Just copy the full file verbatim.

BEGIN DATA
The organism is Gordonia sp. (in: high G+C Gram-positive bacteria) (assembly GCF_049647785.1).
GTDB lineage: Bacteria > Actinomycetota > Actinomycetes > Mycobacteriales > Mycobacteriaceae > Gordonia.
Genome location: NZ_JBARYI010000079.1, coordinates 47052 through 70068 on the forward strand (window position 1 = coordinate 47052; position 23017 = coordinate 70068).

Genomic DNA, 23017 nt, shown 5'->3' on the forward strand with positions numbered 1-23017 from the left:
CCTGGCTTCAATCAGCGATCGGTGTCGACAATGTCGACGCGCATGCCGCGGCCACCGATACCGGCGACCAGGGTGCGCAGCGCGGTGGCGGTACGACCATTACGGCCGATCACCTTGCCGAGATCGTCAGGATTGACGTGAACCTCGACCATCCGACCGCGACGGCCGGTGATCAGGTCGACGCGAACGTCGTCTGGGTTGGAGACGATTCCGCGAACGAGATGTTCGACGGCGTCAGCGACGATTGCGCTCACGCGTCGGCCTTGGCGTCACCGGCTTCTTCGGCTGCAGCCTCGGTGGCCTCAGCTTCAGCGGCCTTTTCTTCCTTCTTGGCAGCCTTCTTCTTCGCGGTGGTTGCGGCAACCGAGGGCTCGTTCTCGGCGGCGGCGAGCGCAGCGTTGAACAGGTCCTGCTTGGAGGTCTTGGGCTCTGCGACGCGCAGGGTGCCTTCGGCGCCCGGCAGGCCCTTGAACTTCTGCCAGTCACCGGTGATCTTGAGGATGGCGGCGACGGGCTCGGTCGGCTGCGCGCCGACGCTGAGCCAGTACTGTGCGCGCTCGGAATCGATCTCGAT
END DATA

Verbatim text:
The organism is Gordonia sp. (in: high G+C Gram-positive bacteria) (assembly GCF_049647785.1).
GTDB lineage: Bacteria > Actinomycetota > Actinomycetes > Mycobacteriales > Mycobacteriaceae > Gordonia.
Genome location: NZ_JBARYI010000079.1, coordinates 47052 through 70068 on the forward strand (window position 1 = coordinate 47052; position 23017 = coordinate 70068).

Genomic DNA, 23017 nt, shown 5'->3' on the forward strand with positions numbered 1-23017 from the left:
CCTGGCTTCAATCAGCGATCGGTGTCGACAATGTCGACGCGCATGCCGCGGCCACCGATACCGGCGACCAGGGTGCGCAGCGCGGTGGCGGTACGACCATTACGGCCGATCACCTTGCCGAGATCGTCAGGATTGACGTGAACCTCGACCATCCGACCGCGACGGCCGGTGATCAGGTCGACGCGAACGTCGTCTGGGTTGGAGACGATTCCGCGAACGAGATGTTCGACGGCGTCAGCGACGATTGCGCTCACGCGTCGGCCTTGGCGTCACCGGCTTCTTCGGCTGCAGCCTCGGTGGCCTCAGCTTCAGCGGCCTTTTCTTCCTTCTTGGCAGCCTTCTTCTTCGCGGTGGTTGCGGCAACCGAGGGCTCGTTCTCGGCGGCGGCGAGCGCAGCGTTGAACAGGTCCTGCTTGGAGGTCTTGGGCTCTGCGACGCGCAGGGTGCCTTCGGCGCCCGGCAGGCCCTTGAACTTCTGCCAGTCACCGGTGATCTTGAGGATGGCGGCGACGGGCTCGGTCGGCTGCGCGCCGACGCTGAGCCAGTACTGTGCGCGCTCGGAATCGATCTCGAT